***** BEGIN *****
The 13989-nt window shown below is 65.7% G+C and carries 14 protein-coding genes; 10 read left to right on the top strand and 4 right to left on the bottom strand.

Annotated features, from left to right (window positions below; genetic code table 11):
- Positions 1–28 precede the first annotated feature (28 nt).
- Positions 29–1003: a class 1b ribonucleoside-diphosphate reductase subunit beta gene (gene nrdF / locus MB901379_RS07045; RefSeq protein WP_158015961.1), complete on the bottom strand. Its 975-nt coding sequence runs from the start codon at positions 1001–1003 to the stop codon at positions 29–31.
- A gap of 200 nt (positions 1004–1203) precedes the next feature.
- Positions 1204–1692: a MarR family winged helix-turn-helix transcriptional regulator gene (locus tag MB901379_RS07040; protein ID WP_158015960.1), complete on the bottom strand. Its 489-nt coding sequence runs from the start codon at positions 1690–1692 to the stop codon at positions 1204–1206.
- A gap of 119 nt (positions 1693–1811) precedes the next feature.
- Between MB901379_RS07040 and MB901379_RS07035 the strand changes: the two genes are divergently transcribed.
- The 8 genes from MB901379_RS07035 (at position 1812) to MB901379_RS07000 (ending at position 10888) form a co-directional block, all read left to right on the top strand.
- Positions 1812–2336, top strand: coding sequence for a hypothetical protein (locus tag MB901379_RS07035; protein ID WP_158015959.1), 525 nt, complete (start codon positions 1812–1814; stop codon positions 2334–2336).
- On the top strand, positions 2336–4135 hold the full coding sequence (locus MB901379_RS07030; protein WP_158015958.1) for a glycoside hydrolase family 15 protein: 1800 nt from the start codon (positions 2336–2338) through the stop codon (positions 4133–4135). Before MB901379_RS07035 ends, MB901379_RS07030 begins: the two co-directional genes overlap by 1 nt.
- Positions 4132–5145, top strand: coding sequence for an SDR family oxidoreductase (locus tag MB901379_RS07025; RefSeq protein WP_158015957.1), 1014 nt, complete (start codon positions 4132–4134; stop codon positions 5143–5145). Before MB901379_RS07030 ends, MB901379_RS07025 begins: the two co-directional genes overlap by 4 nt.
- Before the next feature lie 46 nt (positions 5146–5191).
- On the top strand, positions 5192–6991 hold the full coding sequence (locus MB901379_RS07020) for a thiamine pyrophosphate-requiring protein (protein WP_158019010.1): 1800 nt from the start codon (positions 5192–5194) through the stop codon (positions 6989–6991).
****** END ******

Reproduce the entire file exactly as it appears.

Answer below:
The 13989-nt window shown below is 65.7% G+C and carries 14 protein-coding genes; 10 read left to right on the top strand and 4 right to left on the bottom strand.

Annotated features, from left to right (window positions below; genetic code table 11):
- Positions 1–28 precede the first annotated feature (28 nt).
- Positions 29–1003: a class 1b ribonucleoside-diphosphate reductase subunit beta gene (gene nrdF / locus MB901379_RS07045; RefSeq protein WP_158015961.1), complete on the bottom strand. Its 975-nt coding sequence runs from the start codon at positions 1001–1003 to the stop codon at positions 29–31.
- A gap of 200 nt (positions 1004–1203) precedes the next feature.
- Positions 1204–1692: a MarR family winged helix-turn-helix transcriptional regulator gene (locus tag MB901379_RS07040; protein ID WP_158015960.1), complete on the bottom strand. Its 489-nt coding sequence runs from the start codon at positions 1690–1692 to the stop codon at positions 1204–1206.
- A gap of 119 nt (positions 1693–1811) precedes the next feature.
- Between MB901379_RS07040 and MB901379_RS07035 the strand changes: the two genes are divergently transcribed.
- The 8 genes from MB901379_RS07035 (at position 1812) to MB901379_RS07000 (ending at position 10888) form a co-directional block, all read left to right on the top strand.
- Positions 1812–2336, top strand: coding sequence for a hypothetical protein (locus tag MB901379_RS07035; protein ID WP_158015959.1), 525 nt, complete (start codon positions 1812–1814; stop codon positions 2334–2336).
- On the top strand, positions 2336–4135 hold the full coding sequence (locus MB901379_RS07030; protein WP_158015958.1) for a glycoside hydrolase family 15 protein: 1800 nt from the start codon (positions 2336–2338) through the stop codon (positions 4133–4135). Before MB901379_RS07035 ends, MB901379_RS07030 begins: the two co-directional genes overlap by 1 nt.
- Positions 4132–5145, top strand: coding sequence for an SDR family oxidoreductase (locus tag MB901379_RS07025; RefSeq protein WP_158015957.1), 1014 nt, complete (start codon positions 4132–4134; stop codon positions 5143–5145). Before MB901379_RS07030 ends, MB901379_RS07025 begins: the two co-directional genes overlap by 4 nt.
- Before the next feature lie 46 nt (positions 5146–5191).
- On the top strand, positions 5192–6991 hold the full coding sequence (locus MB901379_RS07020) for a thiamine pyrophosphate-requiring protein (protein WP_158019010.1): 1800 nt from the start codon (positions 5192–5194) through the stop codon (positions 6989–6991).